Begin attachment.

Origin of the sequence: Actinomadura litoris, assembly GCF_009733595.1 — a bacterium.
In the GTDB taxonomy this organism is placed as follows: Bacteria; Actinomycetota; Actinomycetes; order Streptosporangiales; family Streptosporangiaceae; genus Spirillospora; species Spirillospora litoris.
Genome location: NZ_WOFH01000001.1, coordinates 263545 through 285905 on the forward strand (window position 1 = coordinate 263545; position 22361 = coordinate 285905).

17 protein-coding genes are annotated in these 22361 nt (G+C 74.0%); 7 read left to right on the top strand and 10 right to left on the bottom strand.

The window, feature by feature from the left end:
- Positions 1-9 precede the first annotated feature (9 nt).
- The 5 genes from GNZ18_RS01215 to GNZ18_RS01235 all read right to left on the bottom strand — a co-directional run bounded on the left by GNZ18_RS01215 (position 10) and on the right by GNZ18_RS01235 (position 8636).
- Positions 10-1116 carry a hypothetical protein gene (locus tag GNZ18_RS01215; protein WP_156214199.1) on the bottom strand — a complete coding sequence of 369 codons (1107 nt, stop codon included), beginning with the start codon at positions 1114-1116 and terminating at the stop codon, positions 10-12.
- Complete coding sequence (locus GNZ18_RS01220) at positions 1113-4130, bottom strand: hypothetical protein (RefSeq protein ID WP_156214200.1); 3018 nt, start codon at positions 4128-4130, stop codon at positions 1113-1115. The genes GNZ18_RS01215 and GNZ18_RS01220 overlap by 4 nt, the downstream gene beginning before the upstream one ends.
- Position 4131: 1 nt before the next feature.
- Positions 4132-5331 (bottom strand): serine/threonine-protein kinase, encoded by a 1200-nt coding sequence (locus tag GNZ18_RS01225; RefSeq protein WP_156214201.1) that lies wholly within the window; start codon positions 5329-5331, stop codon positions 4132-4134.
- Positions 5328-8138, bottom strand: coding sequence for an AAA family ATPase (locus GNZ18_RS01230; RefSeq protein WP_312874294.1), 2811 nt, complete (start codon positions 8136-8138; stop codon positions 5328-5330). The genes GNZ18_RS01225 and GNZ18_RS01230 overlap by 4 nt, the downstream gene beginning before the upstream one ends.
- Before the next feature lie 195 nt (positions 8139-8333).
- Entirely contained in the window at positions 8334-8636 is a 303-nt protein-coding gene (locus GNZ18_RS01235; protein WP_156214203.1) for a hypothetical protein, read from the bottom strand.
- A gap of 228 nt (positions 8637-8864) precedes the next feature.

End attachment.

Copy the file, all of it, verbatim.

Origin of the sequence: Actinomadura litoris, assembly GCF_009733595.1 — a bacterium.
In the GTDB taxonomy this organism is placed as follows: Bacteria; Actinomycetota; Actinomycetes; order Streptosporangiales; family Streptosporangiaceae; genus Spirillospora; species Spirillospora litoris.
Genome location: NZ_WOFH01000001.1, coordinates 263545 through 285905 on the forward strand (window position 1 = coordinate 263545; position 22361 = coordinate 285905).

17 protein-coding genes are annotated in these 22361 nt (G+C 74.0%); 7 read left to right on the top strand and 10 right to left on the bottom strand.

The window, feature by feature from the left end:
- Positions 1-9 precede the first annotated feature (9 nt).
- The 5 genes from GNZ18_RS01215 to GNZ18_RS01235 all read right to left on the bottom strand — a co-directional run bounded on the left by GNZ18_RS01215 (position 10) and on the right by GNZ18_RS01235 (position 8636).
- Positions 10-1116 carry a hypothetical protein gene (locus tag GNZ18_RS01215; protein WP_156214199.1) on the bottom strand — a complete coding sequence of 369 codons (1107 nt, stop codon included), beginning with the start codon at positions 1114-1116 and terminating at the stop codon, positions 10-12.
- Complete coding sequence (locus GNZ18_RS01220) at positions 1113-4130, bottom strand: hypothetical protein (RefSeq protein ID WP_156214200.1); 3018 nt, start codon at positions 4128-4130, stop codon at positions 1113-1115. The genes GNZ18_RS01215 and GNZ18_RS01220 overlap by 4 nt, the downstream gene beginning before the upstream one ends.
- Position 4131: 1 nt before the next feature.
- Positions 4132-5331 (bottom strand): serine/threonine-protein kinase, encoded by a 1200-nt coding sequence (locus tag GNZ18_RS01225; RefSeq protein WP_156214201.1) that lies wholly within the window; start codon positions 5329-5331, stop codon positions 4132-4134.
- Positions 5328-8138, bottom strand: coding sequence for an AAA family ATPase (locus GNZ18_RS01230; RefSeq protein WP_312874294.1), 2811 nt, complete (start codon positions 8136-8138; stop codon positions 5328-5330). The genes GNZ18_RS01225 and GNZ18_RS01230 overlap by 4 nt, the downstream gene beginning before the upstream one ends.
- Before the next feature lie 195 nt (positions 8139-8333).
- Entirely contained in the window at positions 8334-8636 is a 303-nt protein-coding gene (locus GNZ18_RS01235; protein WP_156214203.1) for a hypothetical protein, read from the bottom strand.
- A gap of 228 nt (positions 8637-8864) precedes the next feature.